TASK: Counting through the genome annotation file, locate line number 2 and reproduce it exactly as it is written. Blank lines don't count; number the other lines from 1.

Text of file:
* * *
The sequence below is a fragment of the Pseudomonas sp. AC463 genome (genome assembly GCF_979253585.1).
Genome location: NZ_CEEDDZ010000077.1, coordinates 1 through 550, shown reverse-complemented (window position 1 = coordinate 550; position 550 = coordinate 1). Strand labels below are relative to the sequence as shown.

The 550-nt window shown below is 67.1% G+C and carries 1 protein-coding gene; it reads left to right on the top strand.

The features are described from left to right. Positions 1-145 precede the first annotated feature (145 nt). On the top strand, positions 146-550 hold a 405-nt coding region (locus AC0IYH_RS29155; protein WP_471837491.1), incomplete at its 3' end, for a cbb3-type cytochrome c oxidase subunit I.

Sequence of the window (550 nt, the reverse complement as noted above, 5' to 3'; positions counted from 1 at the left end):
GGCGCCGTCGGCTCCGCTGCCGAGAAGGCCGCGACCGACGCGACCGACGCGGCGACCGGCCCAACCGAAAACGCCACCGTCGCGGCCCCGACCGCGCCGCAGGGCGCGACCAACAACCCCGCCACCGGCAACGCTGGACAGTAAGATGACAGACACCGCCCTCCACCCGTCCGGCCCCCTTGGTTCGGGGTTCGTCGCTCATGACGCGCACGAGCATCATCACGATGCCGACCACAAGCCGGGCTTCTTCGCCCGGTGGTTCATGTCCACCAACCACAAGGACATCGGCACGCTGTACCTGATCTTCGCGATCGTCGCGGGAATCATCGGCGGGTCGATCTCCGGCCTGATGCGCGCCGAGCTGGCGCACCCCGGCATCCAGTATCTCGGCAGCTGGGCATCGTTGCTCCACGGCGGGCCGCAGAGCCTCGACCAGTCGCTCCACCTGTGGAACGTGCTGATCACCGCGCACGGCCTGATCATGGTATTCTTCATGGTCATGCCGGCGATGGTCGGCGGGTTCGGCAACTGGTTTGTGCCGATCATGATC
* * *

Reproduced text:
Genome location: NZ_CEEDDZ010000077.1, coordinates 1 through 550, shown reverse-complemented (window position 1 = coordinate 550; position 550 = coordinate 1). Strand labels below are relative to the sequence as shown.